Shocking is as important as regular sanitizing with chlorine or bromine (step 1) and adding algaecide (step 3). All pools need to be shocked on a regular, weekly or biweekly basis. Period.
Shocking your pool weekly helps rid the pool of organic & inorganic wastes such as sweat, cosmetics, suntan lotions, body oils, urine, contaminants brought in by rain or wind or even fresh water that is added to top off or fill the pool.
Almost ALL common pool water clarity problems (including early algae growth, mold & slime) are due to the fact that pool owners don't shock the pool properly - especially at pool opening. Insufficient initial shocking sets the pool water up for "water clarity failure."
Proper shocking helps ensure that the sanitizer (chlorine or bromine) can concentrate on killing bacteria & algae rather than having to fight these other foreign materials. When a pool is properly shocked, the pool stays cleaner & actually sparkles, and is less prone to algae blooms and cloudy water. An added bonus is that you will use LESS chlorine over the course of the average swimming season.
Shocking should be done at least every week or 2 weeks from pool opening to pool closing depending on use & current conditions. But there’s more to it! Are you shocking, trying to reach “break-point” chlorination or curing a chlorine demand? Let's explain the differences between the 3 needs and the various products used to do the job right.
Let's get specific:
If you have a "chlorine demand" situation, that's a whole different ball of wax and must be dealt with thoroughly and swiftly.
“Regular Shocking” is just that. The pool is otherwise clean & clear. Algae is under control. There is no haze to the water. When you test the water (done twice each week), the Total Chlorine level is equal to the Free Available Chlorine (FAC) level. There are no or minimal chloramines (chlorine combined with swimmer and organic waste - nitrogen) present. Pool shocking is Step 2 of Good Pool Care.
Regular pool shocking should be done once every 1 to 2 weeks from the time you open the pool until closing or winterizing. Regular shocking oxidizes (burns out or burns away) swimmer and organic wastes that accumulate in the pool water over time. Regular weekly or bi-weekly shocking also helps to prevent the build-up of chloramines.
These wastes include sweat, urine, lotions, cosmetics, “stuff” that is introduced from the wind & rain. More recently, there is a concern for “stuff” or wastes that are brought in from normal “top offs” of municipal (tap) water or well water.
These wastes contribute to red, irritated eyes, hazy water, algae growth, and water that smells like it has “too much” chlorine. Actually there is not enough FAC.
Red, uncomfortable eyes? That's not TOO MUCH chlorine, that's a build-up of chloramines because the there's TOO LITTLE Free Available Chlorine and too many combined chlorine molecules not doing their job.
Shocking helps to “re-chlorinate” the chlorine. A properly treated chlorine pool should smell fresh and be sparkling in appearance. Mono-persulfate shocks (MPS) are OK to use from time to time to oxidize wastes, but chlorine shocks such as Cal-hypo or lithium are the preferred product. Liquid shocks? Sorry, but they are just not strong enough. (11% versus about 50% available chlorine). Household bleach? Save it for the clothes in the laundry! Would you use pool chemicals to wash your clothes?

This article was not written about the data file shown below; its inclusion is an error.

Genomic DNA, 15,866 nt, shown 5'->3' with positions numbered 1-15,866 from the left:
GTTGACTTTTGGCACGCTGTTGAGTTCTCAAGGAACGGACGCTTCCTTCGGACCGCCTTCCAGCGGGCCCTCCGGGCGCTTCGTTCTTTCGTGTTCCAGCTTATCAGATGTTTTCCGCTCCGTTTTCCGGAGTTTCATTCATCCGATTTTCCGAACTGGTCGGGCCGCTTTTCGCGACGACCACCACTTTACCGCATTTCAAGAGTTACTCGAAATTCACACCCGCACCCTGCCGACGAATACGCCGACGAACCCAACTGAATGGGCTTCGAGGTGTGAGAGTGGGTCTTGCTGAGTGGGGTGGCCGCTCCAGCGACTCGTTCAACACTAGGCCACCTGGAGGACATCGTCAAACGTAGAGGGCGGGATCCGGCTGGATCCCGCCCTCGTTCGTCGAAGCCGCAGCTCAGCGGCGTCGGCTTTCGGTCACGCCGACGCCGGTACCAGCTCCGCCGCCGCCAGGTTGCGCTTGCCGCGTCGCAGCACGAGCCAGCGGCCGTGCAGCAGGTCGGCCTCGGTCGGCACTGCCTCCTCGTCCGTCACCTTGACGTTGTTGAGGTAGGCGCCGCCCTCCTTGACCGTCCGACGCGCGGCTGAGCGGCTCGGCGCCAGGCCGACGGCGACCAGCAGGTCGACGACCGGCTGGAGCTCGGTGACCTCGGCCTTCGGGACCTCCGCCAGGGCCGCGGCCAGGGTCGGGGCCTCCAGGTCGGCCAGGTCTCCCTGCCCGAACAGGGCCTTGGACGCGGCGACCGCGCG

Typical doses (chlorine, bromine, salt, ionizer, Pristine Blue pools): BioGuard® Burn Out® 3 : (cal hypo) 1 bag per 10,000 gallons (or any part of) every week or 2 depending on weather and usage. Lithium): 1 lb bag per 6,000 gallons (or any part of) every week or 2 depending on weather and usage. NOTE: These typical doses assume that the water is CLEAR without any visible algae or other problems. DO NOT USE THESE PRODUCTS in biguanide treated pools; they are incompatible.
The need for “break-point” or super chlorination occurs when there is a build-up of chloramines or combined chlorine in the pool water. Pool shocking is an integral part of pool care with proper pool chemicals. Chloramines are a combination of chlorine and usually nitrogen. When the chloramine situation becomes “bad” it is because hydrogen has combined with the nitrogen to form ammonia.
Chloramines can and do contribute to algae blooms and cloudy water. The more chloramines present, the more dull the water becomes. The pool doesn’t sparkle as it should. The added nitrogen becomes food for algae. The water smells like there’s too much chlorine, but the actual FAC (the chlorine that is killing bacteria) is low or maybe even zero!
Here’s an example: The total amount of chlorine in the pool is 2.0 ppm but the FAC is 1.0 ppm. That means there is 1.0 ppm of chloramines. Chloramines must be completely destroyed or they will produce MORE chloramines and the situation will worsen.
When treating chloramines, it’s an “all or nothing” proposition. In cases of very high chloramines, it is often a good idea to use a monopersulfate shock (MPS) which will break up most if not all of these nitrogen bonds without adding more chlorine to the pool. This is good to do in cases where the FAC is over 1.0 ppm.
If your pool has less than 1.0 ppm FAC and lots of chloramines, follow that MPS shock with a solid chlorine shock of Cal-hypo or lithium shock. To reach break point, 10 times the amount of chloramines present must be reached to destroy the chloramines.
In the example above, you would need to reach 10 ppm of FAC to reach break-point!
Keep in mind that reaching Break-point chlorination, MAY NOT satisfy a chlorine DEMAND
Typical doses: Double or Triple the amount of regular shocking.